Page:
Now, Baklava wasn’t exactly new to us. It is a common enough sweet in Los Angeles and San Francisco due to their plethora of international residents. But since we were in the countries where phyllo and Baklava originated, the dessert is literally everywhere.
Turkey was particularly hell bent on selling this, having stores comprised of wall to wall stainless steel trays filled with a soup of bite-size Baklava, honeyed syrup and nuts competing with the Turkish Delight vendor next door. Sometimes the phyllo was shredded instead of flat, green instead of light gold and sometimes the nuts were walnut instead of pistachio.
The Greeks took their Baklava seriously as well, but where the Turkish would stop at bite-size, Greece thought big. They would go so far as to have Baklava the size of cake slices, covered or filled with chocolate as well as honey. A particular variation we tried is made with phyllo dough and custard called Galaktoboureko (space burrito! no, not really). We would recommend this version for a sweets craving because it has a little more complexity of flavor with less of the sickly saccharine syrup in pure Baklava.
Overall, Baklava is fun to try but often we found the gooey honey more like corn syrup and the phyllo had softened from sitting too long, making the dessert rather mushy, lacking any real texture and mind-numbingly sweet. Do yourself a favor if you get the chance to try this treat: try to find it fresh, as natural as possible and hopefully, with crisp brittle layers. A good Baklava can be rewarding to the palate, a bad one can give you diabetes.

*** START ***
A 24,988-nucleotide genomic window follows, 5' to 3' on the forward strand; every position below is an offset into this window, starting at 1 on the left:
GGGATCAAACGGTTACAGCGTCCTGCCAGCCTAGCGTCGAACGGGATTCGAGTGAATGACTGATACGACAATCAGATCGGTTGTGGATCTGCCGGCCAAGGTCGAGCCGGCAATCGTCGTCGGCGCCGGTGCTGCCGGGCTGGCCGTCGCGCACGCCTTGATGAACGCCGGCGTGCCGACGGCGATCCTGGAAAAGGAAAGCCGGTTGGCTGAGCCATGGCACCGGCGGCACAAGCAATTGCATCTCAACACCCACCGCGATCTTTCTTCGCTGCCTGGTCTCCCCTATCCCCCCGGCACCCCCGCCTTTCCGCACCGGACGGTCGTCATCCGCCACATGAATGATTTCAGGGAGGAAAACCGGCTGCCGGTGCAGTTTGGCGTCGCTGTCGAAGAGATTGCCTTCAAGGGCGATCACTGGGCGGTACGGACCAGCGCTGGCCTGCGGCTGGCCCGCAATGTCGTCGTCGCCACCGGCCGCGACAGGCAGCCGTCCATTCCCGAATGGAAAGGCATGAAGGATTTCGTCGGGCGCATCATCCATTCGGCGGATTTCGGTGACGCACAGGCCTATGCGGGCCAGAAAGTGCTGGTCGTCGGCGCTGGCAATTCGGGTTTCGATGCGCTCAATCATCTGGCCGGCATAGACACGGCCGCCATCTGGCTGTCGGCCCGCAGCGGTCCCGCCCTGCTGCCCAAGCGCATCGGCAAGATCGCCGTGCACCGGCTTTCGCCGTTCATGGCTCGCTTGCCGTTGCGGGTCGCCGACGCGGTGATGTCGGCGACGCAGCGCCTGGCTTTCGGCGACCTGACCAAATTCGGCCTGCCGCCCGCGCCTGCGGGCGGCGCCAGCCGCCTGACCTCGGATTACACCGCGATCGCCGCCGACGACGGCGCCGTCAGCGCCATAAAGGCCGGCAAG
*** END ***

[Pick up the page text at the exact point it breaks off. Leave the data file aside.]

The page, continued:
Also, phyllo is used in many different dishes like the famous Greek Spanakopita (spinach in phyllo) and Turkish Borek, filled with everything from cheese and vegetables to chicken. The crispy texture of the phyllo giving way to the juices of the filling can be very enjoyable cuisine.
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